World Library  
Flag as Inappropriate
Email this Article

SBB-CFF-FFS RABe 514

Article Id: WHEBN0025240423
Reproduction Date:

Title: SBB-CFF-FFS RABe 514  
Author: World Heritage Encyclopedia
Language: English
Subject: Multiple unit, Swiss Federal Railways, Siemens Desiro, S7 (ZVV), List of stock used by Swiss Federal Railways, Glarner Sprinter, S15 (ZVV), S14 (ZVV), S8 (ZVV), S21 (ZVV)
Collection:
Publisher: World Heritage Encyclopedia
Publication
Date:
 

SBB-CFF-FFS RABe 514

RABe 514[1]
In service Zürich S-Bahn
Manufacturer Siemens Transportation Systems
Stadler Rail
Constructed 2005–2009
Entered service 2006
Number built 61
Fleet numbers RABe 514 001 –
RABe 514 061
Capacity First class: 74
Second class: 304
Operator SBB-CFF-FFS
Line(s) served S7, S8, S14, S15, S16, S24[2]
Specifications
Train length 100 meters (330 ft)
Width 2.780 meters (9.12 ft)
Height 4.6 meters (15 ft)
Floor height 600 millimeters (24 in)
Doors 8 on each side
Maximum speed 140 km/h (87 mph)
Weight 225 tonnes (496,000 lb)
Power output 3,200 kW (4,290 hp)
Acceleration 1.1 m/s2
Electric system(s) 15 kV 16⅔ Hz AC
Current collection method Pantograph
UIC classification Bo′Bo′+2′2′+2′2′+Bo′Bo′
Track gauge

The RABe 514 is a four-car double decker electrical multiple unit used by the Swiss Federal Railways SBB-CFF-FFS for the Zürich S-Bahn. It is part of the Siemens Desiro Double Deck product family. The trains are also referred to as DTZ which stands for the German word Doppelstocktriebzug (English: double decker multiple unit).

History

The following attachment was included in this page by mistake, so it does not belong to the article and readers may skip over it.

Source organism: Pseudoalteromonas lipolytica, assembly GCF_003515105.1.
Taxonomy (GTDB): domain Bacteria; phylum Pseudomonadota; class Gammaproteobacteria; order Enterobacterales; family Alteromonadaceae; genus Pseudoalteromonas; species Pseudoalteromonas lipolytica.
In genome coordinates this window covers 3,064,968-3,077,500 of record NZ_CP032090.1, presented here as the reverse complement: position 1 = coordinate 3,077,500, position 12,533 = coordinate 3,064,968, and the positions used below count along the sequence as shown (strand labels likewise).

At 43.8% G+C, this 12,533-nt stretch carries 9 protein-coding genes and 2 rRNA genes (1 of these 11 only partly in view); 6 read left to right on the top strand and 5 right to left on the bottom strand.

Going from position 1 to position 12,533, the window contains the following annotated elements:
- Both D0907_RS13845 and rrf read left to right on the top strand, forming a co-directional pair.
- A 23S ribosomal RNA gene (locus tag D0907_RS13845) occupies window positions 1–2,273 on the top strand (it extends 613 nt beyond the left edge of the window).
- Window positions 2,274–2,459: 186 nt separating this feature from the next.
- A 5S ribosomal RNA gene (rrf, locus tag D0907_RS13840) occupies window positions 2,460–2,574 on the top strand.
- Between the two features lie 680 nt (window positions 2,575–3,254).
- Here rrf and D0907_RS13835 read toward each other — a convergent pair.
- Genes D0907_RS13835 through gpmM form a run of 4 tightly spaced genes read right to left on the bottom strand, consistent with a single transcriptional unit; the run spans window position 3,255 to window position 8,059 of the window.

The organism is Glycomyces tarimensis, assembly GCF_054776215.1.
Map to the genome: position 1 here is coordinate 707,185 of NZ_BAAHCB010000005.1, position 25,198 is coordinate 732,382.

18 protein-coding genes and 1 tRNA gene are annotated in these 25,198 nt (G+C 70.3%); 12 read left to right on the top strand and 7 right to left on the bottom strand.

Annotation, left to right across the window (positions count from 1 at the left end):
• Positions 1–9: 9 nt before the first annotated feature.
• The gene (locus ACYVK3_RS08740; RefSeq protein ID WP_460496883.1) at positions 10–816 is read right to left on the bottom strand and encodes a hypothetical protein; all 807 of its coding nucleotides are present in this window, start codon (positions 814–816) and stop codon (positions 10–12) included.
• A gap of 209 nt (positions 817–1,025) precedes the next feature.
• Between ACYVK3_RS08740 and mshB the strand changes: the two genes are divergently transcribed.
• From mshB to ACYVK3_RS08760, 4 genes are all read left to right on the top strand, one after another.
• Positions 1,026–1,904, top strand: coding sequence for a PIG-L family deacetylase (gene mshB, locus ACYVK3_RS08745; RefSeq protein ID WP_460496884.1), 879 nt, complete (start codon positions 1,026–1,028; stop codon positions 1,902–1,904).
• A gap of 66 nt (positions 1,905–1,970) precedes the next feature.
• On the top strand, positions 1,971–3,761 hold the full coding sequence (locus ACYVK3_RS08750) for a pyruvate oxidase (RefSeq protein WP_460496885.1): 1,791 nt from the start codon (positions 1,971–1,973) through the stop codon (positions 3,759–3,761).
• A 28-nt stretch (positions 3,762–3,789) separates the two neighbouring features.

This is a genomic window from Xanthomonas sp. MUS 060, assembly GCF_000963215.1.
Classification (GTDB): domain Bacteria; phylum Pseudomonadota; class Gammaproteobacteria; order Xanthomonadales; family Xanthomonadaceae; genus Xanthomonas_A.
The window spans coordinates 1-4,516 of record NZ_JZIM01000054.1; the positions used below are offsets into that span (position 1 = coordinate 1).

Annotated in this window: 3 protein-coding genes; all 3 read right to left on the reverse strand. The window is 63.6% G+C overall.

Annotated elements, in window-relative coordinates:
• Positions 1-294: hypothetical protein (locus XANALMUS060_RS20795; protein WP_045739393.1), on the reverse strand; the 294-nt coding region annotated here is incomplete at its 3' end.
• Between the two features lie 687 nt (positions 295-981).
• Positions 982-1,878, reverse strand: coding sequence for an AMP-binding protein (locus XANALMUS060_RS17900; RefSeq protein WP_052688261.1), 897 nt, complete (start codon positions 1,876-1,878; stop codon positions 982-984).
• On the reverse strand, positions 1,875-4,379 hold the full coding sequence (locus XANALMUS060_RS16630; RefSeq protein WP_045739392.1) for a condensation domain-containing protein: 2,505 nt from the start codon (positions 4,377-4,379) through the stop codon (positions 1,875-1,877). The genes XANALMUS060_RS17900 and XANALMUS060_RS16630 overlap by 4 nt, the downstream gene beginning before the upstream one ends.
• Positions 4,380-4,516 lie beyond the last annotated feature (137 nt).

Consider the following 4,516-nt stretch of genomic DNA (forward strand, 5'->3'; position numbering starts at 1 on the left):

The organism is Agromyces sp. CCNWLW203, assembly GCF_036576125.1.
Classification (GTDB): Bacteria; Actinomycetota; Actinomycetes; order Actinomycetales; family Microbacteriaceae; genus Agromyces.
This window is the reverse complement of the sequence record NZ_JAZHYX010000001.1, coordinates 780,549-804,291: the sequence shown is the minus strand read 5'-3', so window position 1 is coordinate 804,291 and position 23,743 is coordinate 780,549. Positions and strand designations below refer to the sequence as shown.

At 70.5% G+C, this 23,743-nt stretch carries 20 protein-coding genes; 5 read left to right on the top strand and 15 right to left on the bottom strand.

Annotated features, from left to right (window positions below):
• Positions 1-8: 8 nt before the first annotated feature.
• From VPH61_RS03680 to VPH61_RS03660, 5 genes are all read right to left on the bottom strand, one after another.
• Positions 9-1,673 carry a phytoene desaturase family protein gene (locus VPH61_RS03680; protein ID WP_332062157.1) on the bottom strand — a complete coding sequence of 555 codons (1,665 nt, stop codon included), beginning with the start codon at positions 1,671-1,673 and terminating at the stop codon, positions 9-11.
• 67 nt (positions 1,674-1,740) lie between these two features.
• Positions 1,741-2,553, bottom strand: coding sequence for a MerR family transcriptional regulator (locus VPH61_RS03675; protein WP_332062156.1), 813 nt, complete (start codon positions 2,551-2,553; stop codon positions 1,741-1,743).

On 23 February 2003 the Swiss Federal Railways' board of directors decided to give the 447 million CHF contract for building 35 double decker trains to Siemens Transportation Systems. This decision came as a surprise since Siemens had never built double decker EMUs before, except for an experimental train built in a consortium with DWA Görlitz (now Bombardier Transportation) that never entered into service. To fulfill the domestic content requirement in the contact, Siemens reached an agreement with Stadler Rail to perform some of the assembling and the commissioning in their factory in Altenrhein, Switzerland.[3]

The trains were originally intended to enter service in December 2005, but the date could not be kept.[4] Nevertheless, the first trainset was presented to the public on 2 December 2005 at Zürich Hauptbahnhof. Until May of the next year, the RABe 514 were thoroughly tested and then entered into regular passenger service on the S14 line.[3]

In March 2006 the Swiss Federal Railways exercised their purchase option for another 25 units.[5] Because of the delayed delivery of the first trainsets, Siemens agreed to build an additional train instead of paying a penalty.[4] Delivery of all 61 trains was completed in July 2009.[6]

Specifications

The DTZ trains are the second generation double decker trains used on the Zürich S-Bahn. Compared to the Re 450, the first generation trains, the RABe 514 feature a low-level entrance for level boarding, air conditioning and vacuum toilets (in a washroom suitable for the disabled).

The four-car multiple unit consists of two powered end cars with two unpowered cars between them. Both bogies in an end car are driven by induction motors with a power output of 400 kW per axle providing a total of 3200 kW for the trainset. Since there was not enough space for a 15 kV power line through the train, both end cars draw their power from a separate pantograph.[1]